Wooden items and woven straw bags or hats, for example, have to be disinfected, to your cost and inconvenience – and if you didn’t declare them, then you’re in trouble.

Tip: Declare everything. Not sure about something? If in doubt, declare it. It’s far better to declare something unnecessarily than to not declare something and have it discovered… You get a rather nasty fine.

6) Animals

Make sure you don’t have any stowaway rats in your luggage!

7) Anything that used to be an animal

This includes items such as fur coats, feathers, bone souvenirs, things made with tortoiseshell and, a definite no-no, traditional Chinese ‘medicines’.

boot-311274_6408) Seeds

Planting foreign seeds in New Zealand could be quite literally sowing the seeds of doom!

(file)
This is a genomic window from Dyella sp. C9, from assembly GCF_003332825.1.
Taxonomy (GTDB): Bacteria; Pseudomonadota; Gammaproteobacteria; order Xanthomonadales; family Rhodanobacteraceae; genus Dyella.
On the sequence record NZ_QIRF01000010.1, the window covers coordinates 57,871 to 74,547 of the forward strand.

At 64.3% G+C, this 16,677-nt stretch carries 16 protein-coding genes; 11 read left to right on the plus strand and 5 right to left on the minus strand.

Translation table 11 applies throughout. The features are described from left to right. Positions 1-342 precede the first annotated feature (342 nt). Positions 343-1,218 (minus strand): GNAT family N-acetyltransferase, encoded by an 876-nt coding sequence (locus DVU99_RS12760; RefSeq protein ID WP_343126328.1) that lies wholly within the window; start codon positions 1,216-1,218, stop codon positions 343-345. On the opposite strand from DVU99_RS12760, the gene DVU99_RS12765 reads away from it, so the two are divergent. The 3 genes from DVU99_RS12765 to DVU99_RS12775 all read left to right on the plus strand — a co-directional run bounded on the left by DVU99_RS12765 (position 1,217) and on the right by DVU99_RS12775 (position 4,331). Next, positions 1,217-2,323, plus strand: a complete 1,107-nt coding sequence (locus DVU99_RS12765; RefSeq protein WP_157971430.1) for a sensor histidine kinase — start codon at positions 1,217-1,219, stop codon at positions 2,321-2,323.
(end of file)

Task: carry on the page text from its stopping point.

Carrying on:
9) Equipment used on animals

You know, like a horse brush with horsehair still on it.

10) Dirty shoes or camping gear

Basically, any items you want to bring that have been in contact with nature, you need to clean first to make sure there aren’t any traces of soil, pollen, seeds, or anything like that.

Jokingly, you can imagine entering New Zealand and having your bag checked, and the guy saying, “Oh, yeah, grenades, okay, she’ll be ’right, mate. An apple? Get down!”

* This was the first time my nana visited us in New Zealand, back when she still believed that New Zealand was an uncivilised wasteland devoid of modern luxuries such as Christmas wrapping paper. Upon finally making it through Arrivals at Auckland International Airport, the first thing she saw in one of the airport’s newsagents was Cadbury Creme Eggs.